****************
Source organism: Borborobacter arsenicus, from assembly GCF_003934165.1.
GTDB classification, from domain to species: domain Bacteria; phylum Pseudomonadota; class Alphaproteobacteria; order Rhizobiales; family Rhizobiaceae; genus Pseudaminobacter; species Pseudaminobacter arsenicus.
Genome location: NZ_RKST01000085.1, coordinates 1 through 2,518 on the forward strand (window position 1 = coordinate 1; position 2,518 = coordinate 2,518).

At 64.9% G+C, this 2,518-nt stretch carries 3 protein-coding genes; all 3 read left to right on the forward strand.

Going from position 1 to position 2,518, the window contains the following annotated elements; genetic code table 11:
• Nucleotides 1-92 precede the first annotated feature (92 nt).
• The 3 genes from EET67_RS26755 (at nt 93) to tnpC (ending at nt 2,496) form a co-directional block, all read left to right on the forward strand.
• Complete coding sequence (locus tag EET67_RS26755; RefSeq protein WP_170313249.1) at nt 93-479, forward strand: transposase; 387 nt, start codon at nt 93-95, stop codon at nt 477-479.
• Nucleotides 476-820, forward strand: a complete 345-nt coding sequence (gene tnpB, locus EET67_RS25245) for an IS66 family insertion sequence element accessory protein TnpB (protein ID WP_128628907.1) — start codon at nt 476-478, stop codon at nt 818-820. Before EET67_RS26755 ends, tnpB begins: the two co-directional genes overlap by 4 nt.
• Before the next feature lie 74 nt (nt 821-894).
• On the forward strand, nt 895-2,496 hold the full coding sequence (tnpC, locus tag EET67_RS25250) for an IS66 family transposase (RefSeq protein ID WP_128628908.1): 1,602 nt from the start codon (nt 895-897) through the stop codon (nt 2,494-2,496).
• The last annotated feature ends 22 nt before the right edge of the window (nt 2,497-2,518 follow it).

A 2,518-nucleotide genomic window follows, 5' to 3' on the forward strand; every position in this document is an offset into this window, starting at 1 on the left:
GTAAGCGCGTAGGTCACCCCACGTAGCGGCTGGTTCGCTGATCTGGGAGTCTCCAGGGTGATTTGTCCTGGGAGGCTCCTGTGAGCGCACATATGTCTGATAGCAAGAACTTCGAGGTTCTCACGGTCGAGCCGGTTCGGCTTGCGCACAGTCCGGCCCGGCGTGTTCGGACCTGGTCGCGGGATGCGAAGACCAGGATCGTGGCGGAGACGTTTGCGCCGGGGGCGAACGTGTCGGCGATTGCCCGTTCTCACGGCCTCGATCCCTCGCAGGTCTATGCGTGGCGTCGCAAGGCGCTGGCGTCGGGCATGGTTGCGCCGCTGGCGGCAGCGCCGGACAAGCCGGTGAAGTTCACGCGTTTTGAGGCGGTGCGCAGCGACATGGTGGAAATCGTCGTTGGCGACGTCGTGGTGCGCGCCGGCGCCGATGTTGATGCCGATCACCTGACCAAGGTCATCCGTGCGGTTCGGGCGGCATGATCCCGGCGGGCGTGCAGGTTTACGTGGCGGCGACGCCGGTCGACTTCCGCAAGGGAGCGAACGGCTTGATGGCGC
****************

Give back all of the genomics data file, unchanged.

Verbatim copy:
Source organism: Borborobacter arsenicus, from assembly GCF_003934165.1.
GTDB classification, from domain to species: domain Bacteria; phylum Pseudomonadota; class Alphaproteobacteria; order Rhizobiales; family Rhizobiaceae; genus Pseudaminobacter; species Pseudaminobacter arsenicus.
Genome location: NZ_RKST01000085.1, coordinates 1 through 2,518 on the forward strand (window position 1 = coordinate 1; position 2,518 = coordinate 2,518).

At 64.9% G+C, this 2,518-nt stretch carries 3 protein-coding genes; all 3 read left to right on the forward strand.

Going from position 1 to position 2,518, the window contains the following annotated elements; genetic code table 11:
• Nucleotides 1-92 precede the first annotated feature (92 nt).
• The 3 genes from EET67_RS26755 (at nt 93) to tnpC (ending at nt 2,496) form a co-directional block, all read left to right on the forward strand.
• Complete coding sequence (locus tag EET67_RS26755; RefSeq protein WP_170313249.1) at nt 93-479, forward strand: transposase; 387 nt, start codon at nt 93-95, stop codon at nt 477-479.
• Nucleotides 476-820, forward strand: a complete 345-nt coding sequence (gene tnpB, locus EET67_RS25245) for an IS66 family insertion sequence element accessory protein TnpB (protein ID WP_128628907.1) — start codon at nt 476-478, stop codon at nt 818-820. Before EET67_RS26755 ends, tnpB begins: the two co-directional genes overlap by 4 nt.
• Before the next feature lie 74 nt (nt 821-894).
• On the forward strand, nt 895-2,496 hold the full coding sequence (tnpC, locus tag EET67_RS25250) for an IS66 family transposase (RefSeq protein ID WP_128628908.1): 1,602 nt from the start codon (nt 895-897) through the stop codon (nt 2,494-2,496).
• The last annotated feature ends 22 nt before the right edge of the window (nt 2,497-2,518 follow it).

A 2,518-nucleotide genomic window follows, 5' to 3' on the forward strand; every position in this document is an offset into this window, starting at 1 on the left:
GTAAGCGCGTAGGTCACCCCACGTAGCGGCTGGTTCGCTGATCTGGGAGTCTCCAGGGTGATTTGTCCTGGGAGGCTCCTGTGAGCGCACATATGTCTGATAGCAAGAACTTCGAGGTTCTCACGGTCGAGCCGGTTCGGCTTGCGCACAGTCCGGCCCGGCGTGTTCGGACCTGGTCGCGGGATGCGAAGACCAGGATCGTGGCGGAGACGTTTGCGCCGGGGGCGAACGTGTCGGCGATTGCCCGTTCTCACGGCCTCGATCCCTCGCAGGTCTATGCGTGGCGTCGCAAGGCGCTGGCGTCGGGCATGGTTGCGCCGCTGGCGGCAGCGCCGGACAAGCCGGTGAAGTTCACGCGTTTTGAGGCGGTGCGCAGCGACATGGTGGAAATCGTCGTTGGCGACGTCGTGGTGCGCGCCGGCGCCGATGTTGATGCCGATCACCTGACCAAGGTCATCCGTGCGGTTCGGGCGGCATGATCCCGGCGGGCGTGCAGGTTTACGTGGCGGCGACGCCGGTCGACTTCCGCAAGGGAGCGAACGGCTTGATGGCGC